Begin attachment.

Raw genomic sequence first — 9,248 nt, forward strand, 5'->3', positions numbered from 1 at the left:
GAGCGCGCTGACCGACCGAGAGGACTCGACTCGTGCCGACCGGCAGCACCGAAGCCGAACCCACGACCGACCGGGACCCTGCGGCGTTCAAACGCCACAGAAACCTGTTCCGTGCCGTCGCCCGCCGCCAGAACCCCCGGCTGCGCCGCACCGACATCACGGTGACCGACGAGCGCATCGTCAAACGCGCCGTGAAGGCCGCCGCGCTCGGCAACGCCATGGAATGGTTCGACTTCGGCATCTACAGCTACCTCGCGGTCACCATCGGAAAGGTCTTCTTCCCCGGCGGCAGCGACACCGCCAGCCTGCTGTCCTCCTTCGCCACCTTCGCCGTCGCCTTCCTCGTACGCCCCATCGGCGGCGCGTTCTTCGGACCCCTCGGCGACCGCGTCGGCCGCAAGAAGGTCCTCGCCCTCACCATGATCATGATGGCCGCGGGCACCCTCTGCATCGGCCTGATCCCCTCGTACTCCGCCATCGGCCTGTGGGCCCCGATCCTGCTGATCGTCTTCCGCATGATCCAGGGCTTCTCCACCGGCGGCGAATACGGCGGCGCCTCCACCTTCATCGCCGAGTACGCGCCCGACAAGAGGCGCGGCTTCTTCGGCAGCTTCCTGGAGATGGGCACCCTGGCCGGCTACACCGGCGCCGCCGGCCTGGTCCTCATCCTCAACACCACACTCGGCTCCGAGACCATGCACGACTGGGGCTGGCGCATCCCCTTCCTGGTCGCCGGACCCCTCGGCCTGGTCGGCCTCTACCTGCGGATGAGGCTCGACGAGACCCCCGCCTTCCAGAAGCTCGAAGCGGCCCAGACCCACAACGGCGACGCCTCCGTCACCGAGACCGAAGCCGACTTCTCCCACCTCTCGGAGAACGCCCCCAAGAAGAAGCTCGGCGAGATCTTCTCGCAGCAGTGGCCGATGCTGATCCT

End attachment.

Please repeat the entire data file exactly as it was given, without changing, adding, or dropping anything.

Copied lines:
Raw genomic sequence first — 9,248 nt, forward strand, 5'->3', positions numbered from 1 at the left:
GAGCGCGCTGACCGACCGAGAGGACTCGACTCGTGCCGACCGGCAGCACCGAAGCCGAACCCACGACCGACCGGGACCCTGCGGCGTTCAAACGCCACAGAAACCTGTTCCGTGCCGTCGCCCGCCGCCAGAACCCCCGGCTGCGCCGCACCGACATCACGGTGACCGACGAGCGCATCGTCAAACGCGCCGTGAAGGCCGCCGCGCTCGGCAACGCCATGGAATGGTTCGACTTCGGCATCTACAGCTACCTCGCGGTCACCATCGGAAAGGTCTTCTTCCCCGGCGGCAGCGACACCGCCAGCCTGCTGTCCTCCTTCGCCACCTTCGCCGTCGCCTTCCTCGTACGCCCCATCGGCGGCGCGTTCTTCGGACCCCTCGGCGACCGCGTCGGCCGCAAGAAGGTCCTCGCCCTCACCATGATCATGATGGCCGCGGGCACCCTCTGCATCGGCCTGATCCCCTCGTACTCCGCCATCGGCCTGTGGGCCCCGATCCTGCTGATCGTCTTCCGCATGATCCAGGGCTTCTCCACCGGCGGCGAATACGGCGGCGCCTCCACCTTCATCGCCGAGTACGCGCCCGACAAGAGGCGCGGCTTCTTCGGCAGCTTCCTGGAGATGGGCACCCTGGCCGGCTACACCGGCGCCGCCGGCCTGGTCCTCATCCTCAACACCACACTCGGCTCCGAGACCATGCACGACTGGGGCTGGCGCATCCCCTTCCTGGTCGCCGGACCCCTCGGCCTGGTCGGCCTCTACCTGCGGATGAGGCTCGACGAGACCCCCGCCTTCCAGAAGCTCGAAGCGGCCCAGACCCACAACGGCGACGCCTCCGTCACCGAGACCGAAGCCGACTTCTCCCACCTCTCGGAGAACGCCCCCAAGAAGAAGCTCGGCGAGATCTTCTCGCAGCAGTGGCCGATGCTGATCCT